Collecting Netsuke Figures
As the national costume of Japan, the Kimono
didnít have pockets; objects such as an inro, purse, drinking gourd or tobacco pouch which were usually hung from a cord at the waist. The cord was attached to a netsuke , (pronounced netski
) which simply fastened the kimono and was held in place by pressure.
netsuke were simple wooden toggles but they became more elaborate and carving reached a sustained peak in the 18th Century. They were usually made from wood or ivory but can be found of Bone
and Stag horn
, Turtle Shell
or even Metal
The subjects carved are more numerous than the carvers, of whom over 3000 have been identified, but two of the main groups are those depicting characters from Japanese folk history ( Mukashi, Banashi and Sugata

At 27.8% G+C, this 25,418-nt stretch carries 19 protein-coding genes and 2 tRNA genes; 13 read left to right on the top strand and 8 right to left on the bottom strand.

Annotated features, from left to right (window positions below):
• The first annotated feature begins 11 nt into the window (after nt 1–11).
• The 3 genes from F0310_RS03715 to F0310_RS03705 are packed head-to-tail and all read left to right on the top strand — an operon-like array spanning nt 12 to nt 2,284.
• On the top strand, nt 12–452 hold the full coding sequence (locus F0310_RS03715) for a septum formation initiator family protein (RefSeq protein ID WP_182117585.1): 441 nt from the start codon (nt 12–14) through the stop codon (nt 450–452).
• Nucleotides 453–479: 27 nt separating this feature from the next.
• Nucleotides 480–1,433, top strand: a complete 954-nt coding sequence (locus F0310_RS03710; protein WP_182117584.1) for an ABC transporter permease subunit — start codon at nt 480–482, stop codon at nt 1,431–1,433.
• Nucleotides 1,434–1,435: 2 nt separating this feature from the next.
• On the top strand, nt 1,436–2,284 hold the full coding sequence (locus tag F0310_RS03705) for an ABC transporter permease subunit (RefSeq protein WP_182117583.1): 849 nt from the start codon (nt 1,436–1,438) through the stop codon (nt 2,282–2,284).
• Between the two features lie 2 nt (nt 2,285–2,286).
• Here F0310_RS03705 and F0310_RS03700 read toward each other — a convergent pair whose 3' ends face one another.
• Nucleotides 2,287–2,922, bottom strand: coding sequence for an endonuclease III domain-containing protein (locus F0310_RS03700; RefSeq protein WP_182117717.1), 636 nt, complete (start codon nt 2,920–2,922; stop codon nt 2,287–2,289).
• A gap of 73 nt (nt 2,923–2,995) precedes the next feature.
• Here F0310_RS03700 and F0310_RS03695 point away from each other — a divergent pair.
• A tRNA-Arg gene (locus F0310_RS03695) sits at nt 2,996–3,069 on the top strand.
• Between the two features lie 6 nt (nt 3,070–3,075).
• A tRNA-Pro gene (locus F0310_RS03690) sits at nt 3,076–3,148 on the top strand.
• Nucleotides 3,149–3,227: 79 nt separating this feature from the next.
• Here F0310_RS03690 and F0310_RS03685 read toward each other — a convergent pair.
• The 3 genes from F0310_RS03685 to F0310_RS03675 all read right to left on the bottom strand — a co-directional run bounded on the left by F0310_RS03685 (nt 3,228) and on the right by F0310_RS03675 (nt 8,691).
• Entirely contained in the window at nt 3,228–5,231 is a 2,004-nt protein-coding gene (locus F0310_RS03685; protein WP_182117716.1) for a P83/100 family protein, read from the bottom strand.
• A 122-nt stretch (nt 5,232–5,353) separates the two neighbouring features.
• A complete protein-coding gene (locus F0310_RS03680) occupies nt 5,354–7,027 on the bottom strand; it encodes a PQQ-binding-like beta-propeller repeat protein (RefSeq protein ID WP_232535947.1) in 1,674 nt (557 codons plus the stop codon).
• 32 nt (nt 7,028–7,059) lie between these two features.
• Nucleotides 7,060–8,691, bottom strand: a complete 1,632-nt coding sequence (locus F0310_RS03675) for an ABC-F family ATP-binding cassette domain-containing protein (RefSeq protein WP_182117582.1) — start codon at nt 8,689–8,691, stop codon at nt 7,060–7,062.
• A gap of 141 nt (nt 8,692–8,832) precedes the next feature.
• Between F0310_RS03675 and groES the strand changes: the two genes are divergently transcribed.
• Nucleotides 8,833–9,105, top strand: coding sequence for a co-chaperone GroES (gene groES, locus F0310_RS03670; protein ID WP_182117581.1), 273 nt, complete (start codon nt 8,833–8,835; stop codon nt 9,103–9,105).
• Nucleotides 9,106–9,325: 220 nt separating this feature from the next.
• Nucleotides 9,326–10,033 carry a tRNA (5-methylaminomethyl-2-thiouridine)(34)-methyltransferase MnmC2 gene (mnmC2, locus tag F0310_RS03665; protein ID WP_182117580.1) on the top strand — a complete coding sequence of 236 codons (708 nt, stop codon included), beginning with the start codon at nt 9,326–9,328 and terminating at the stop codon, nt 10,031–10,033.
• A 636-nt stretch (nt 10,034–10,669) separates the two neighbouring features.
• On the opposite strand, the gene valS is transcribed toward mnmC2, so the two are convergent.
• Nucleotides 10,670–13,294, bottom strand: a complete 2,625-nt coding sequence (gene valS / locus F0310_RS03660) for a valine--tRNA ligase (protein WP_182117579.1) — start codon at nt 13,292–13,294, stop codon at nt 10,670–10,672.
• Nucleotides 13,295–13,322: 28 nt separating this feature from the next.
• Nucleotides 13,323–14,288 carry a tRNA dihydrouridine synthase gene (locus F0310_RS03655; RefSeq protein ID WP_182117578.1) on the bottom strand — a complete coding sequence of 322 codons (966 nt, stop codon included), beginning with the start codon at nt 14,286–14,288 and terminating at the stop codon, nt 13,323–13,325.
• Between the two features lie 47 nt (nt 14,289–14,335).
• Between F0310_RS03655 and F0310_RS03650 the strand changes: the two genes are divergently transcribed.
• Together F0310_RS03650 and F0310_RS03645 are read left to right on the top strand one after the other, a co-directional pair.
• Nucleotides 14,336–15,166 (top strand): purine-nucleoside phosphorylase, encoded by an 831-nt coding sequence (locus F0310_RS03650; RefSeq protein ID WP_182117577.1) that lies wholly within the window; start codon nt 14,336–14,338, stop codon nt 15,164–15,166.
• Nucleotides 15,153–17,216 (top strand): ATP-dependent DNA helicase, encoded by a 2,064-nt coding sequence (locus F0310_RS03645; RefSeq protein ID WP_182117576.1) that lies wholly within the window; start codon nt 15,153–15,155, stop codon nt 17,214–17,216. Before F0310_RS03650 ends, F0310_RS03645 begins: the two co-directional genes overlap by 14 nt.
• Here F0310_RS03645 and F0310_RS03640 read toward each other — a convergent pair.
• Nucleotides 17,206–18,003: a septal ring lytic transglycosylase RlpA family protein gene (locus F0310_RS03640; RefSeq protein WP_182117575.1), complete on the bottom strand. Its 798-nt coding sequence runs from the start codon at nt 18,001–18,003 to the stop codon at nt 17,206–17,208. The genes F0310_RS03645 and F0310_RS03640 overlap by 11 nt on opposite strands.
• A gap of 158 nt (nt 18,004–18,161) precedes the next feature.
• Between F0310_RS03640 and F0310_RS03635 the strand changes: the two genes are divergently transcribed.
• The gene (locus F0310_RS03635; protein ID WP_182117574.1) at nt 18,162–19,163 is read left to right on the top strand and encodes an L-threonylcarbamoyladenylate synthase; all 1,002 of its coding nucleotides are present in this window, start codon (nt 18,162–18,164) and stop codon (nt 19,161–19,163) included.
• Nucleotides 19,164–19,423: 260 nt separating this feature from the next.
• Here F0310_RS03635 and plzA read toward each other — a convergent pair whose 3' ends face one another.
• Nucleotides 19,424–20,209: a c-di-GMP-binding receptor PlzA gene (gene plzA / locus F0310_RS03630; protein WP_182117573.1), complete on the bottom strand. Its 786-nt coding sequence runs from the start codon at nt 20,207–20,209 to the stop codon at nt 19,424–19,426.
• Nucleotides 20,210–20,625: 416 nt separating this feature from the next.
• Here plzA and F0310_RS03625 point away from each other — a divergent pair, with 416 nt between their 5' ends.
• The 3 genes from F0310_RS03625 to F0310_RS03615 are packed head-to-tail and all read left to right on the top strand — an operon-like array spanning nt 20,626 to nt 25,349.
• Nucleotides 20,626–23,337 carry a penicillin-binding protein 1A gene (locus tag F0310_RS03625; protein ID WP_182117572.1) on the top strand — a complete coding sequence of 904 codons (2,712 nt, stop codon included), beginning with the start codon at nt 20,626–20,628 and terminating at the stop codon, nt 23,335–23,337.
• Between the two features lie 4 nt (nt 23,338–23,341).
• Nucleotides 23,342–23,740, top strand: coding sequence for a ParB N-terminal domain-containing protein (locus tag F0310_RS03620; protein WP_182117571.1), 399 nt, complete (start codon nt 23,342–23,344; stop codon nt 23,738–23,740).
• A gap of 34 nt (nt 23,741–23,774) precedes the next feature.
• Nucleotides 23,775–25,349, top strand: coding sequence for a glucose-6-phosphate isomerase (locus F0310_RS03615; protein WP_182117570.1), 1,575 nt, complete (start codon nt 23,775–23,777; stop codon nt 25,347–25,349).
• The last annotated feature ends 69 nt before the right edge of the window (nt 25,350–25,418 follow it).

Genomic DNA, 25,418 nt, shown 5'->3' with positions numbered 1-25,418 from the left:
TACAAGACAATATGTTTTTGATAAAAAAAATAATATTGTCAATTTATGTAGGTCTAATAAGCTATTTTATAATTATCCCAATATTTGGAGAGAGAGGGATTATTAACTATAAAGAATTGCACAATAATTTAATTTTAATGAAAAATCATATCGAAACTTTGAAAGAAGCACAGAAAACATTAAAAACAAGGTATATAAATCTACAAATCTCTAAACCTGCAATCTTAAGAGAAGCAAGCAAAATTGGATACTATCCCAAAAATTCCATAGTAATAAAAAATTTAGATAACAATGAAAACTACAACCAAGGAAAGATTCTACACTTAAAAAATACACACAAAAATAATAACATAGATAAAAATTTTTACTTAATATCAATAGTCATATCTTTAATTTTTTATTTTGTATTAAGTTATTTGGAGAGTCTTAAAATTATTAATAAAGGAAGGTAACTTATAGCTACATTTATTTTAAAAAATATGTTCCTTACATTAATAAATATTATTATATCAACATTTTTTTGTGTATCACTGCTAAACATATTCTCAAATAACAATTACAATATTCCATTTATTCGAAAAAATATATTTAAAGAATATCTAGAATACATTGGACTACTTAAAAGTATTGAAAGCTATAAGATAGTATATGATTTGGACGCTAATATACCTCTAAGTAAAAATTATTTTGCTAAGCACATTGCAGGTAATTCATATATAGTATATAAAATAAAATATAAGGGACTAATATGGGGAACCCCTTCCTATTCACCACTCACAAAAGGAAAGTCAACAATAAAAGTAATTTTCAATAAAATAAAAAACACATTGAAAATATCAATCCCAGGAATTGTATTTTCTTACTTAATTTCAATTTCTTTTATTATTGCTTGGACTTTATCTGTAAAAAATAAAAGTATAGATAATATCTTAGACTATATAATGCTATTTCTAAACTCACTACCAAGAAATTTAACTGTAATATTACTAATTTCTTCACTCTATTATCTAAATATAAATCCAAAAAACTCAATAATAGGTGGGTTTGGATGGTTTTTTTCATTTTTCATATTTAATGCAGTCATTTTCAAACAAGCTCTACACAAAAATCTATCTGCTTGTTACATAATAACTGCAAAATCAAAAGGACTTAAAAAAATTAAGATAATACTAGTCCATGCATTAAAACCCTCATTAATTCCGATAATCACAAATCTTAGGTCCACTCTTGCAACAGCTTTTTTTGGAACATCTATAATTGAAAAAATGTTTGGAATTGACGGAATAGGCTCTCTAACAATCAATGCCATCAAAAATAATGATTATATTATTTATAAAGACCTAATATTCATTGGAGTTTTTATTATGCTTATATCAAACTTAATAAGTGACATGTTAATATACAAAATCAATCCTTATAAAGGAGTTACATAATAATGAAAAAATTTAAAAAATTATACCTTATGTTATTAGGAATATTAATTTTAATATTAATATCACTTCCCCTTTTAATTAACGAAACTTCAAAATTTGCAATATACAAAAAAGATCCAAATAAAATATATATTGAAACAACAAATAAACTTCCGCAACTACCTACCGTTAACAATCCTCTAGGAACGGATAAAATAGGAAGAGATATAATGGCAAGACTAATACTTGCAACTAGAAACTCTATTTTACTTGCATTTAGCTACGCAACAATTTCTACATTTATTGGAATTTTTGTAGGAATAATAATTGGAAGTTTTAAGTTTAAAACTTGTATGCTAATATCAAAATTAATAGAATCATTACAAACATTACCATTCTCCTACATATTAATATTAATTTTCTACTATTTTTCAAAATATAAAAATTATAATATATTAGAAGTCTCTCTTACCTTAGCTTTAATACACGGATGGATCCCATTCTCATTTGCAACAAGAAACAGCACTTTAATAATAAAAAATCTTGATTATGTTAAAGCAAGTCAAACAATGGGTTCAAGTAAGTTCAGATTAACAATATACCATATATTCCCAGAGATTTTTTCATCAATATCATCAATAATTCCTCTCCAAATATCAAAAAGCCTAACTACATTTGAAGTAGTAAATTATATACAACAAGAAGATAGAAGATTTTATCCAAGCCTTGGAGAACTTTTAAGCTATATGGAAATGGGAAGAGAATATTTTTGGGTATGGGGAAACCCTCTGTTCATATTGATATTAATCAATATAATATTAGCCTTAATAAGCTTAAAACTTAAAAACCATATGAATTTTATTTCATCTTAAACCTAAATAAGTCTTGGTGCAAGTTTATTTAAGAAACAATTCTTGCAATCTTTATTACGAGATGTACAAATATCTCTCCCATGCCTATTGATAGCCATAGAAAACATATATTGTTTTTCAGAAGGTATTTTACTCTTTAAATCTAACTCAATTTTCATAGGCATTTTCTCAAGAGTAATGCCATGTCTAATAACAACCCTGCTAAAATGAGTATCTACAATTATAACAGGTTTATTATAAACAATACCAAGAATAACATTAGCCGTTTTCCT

)- depictions of various craftsmen.
was also a popular subject and examplesquite often took the form of young women indulging or being indulged by, sea monsters and mythological characters.
came from areas of high population, such as Osaka
, and Edo
where carvers could make a good living.
declined around 1868 when western style dress with pockets became popular. The influx of tourists however, were eager for souvenirs of old Japan creating a large market for netsuke. Vast numbers of a rather inferior quality, compared to earlier ones, were exported to Europe and America.
CLICK HERE for INTERNATIONAL NETSUKE SOCIETY
CLICK HERE for Japanese Reign Periods
If you would like to contribute, any information about Netsuke Figures or have a website you would like a reciprecal link to, please get in touch by completing this short form